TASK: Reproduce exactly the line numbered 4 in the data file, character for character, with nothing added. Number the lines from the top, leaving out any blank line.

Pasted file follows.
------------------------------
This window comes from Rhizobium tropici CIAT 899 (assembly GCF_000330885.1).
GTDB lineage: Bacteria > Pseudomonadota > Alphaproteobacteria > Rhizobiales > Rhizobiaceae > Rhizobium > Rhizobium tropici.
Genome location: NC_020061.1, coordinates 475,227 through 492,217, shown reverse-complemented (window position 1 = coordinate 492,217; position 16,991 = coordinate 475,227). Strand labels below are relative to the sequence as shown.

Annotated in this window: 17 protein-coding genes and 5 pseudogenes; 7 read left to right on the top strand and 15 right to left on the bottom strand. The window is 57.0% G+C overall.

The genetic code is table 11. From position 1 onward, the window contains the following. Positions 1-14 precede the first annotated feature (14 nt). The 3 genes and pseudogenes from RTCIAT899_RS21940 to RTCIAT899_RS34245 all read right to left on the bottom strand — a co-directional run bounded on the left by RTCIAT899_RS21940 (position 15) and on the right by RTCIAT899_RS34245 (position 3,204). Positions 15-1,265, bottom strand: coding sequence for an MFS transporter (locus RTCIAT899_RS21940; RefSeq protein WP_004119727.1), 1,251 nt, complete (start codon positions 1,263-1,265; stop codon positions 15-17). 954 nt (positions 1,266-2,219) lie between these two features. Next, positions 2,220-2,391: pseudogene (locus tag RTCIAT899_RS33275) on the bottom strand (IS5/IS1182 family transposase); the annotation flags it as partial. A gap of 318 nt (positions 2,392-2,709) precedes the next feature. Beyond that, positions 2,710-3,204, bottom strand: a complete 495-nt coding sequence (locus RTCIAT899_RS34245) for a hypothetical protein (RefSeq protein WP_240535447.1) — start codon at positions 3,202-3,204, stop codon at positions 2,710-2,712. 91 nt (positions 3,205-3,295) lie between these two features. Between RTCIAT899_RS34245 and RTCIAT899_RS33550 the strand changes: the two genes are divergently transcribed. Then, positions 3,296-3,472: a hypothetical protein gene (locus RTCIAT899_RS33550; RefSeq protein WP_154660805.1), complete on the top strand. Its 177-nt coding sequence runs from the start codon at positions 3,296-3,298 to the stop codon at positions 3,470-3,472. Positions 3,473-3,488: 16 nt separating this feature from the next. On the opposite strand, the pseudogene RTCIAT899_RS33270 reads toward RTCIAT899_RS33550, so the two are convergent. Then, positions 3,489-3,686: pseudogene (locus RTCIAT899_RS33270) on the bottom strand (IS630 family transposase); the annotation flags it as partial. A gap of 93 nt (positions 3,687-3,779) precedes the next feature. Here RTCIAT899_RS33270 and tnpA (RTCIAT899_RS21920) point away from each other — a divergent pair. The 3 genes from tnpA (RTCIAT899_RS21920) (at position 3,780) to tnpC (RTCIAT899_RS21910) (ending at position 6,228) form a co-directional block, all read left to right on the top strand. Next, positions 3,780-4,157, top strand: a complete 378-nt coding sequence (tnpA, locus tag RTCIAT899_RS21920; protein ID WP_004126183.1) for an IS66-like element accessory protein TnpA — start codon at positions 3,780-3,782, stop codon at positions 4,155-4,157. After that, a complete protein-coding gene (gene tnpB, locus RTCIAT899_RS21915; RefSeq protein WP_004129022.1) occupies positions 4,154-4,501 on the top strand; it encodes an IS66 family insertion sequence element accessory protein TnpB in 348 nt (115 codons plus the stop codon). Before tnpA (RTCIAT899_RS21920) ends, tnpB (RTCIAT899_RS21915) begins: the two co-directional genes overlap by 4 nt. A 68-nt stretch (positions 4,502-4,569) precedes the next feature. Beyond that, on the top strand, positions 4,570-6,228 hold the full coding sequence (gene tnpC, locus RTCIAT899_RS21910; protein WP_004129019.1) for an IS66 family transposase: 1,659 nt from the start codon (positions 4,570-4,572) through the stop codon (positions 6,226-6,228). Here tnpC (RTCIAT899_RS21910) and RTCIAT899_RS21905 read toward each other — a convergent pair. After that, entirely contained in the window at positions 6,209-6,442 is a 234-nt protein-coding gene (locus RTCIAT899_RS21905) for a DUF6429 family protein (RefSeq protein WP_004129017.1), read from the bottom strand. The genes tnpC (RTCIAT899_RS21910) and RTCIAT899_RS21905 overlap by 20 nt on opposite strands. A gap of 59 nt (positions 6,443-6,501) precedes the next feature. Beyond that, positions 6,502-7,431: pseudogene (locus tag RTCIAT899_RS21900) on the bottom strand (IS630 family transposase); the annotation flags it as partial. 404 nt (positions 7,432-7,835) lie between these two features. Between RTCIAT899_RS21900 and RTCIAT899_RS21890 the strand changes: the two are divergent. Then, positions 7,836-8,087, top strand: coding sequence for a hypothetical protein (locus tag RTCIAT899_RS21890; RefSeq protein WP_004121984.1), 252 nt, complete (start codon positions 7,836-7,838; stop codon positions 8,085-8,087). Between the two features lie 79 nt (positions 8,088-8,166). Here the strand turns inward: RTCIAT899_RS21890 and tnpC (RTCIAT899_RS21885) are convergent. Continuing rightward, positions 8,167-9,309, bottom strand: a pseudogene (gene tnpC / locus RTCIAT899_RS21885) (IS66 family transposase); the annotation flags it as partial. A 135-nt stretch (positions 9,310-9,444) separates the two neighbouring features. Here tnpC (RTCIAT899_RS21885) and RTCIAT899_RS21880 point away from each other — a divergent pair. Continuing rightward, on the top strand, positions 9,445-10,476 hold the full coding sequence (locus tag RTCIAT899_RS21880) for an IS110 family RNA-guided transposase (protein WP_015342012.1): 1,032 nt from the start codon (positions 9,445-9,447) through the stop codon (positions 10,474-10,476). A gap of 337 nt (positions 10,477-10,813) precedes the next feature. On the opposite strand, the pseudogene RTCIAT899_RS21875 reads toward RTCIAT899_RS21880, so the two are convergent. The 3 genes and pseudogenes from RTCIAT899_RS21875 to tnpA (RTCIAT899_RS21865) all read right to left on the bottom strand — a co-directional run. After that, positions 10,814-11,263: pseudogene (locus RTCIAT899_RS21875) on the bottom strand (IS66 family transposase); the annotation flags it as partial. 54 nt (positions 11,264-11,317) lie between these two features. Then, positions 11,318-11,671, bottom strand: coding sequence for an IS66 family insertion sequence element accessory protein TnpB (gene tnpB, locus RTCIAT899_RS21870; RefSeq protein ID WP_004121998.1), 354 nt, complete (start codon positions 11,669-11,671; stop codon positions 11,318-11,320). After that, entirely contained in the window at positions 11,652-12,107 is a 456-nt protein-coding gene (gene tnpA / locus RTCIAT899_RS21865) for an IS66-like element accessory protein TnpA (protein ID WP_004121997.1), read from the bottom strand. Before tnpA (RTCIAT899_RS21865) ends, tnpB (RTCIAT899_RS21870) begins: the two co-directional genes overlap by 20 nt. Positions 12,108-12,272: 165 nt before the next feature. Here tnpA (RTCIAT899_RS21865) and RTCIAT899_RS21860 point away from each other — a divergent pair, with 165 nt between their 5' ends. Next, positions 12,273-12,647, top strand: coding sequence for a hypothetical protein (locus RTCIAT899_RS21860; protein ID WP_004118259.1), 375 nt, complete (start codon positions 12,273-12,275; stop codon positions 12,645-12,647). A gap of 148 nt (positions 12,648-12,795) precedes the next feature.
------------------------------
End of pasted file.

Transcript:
Annotated in this window: 17 protein-coding genes and 5 pseudogenes; 7 read left to right on the top strand and 15 right to left on the bottom strand. The window is 57.0% G+C overall.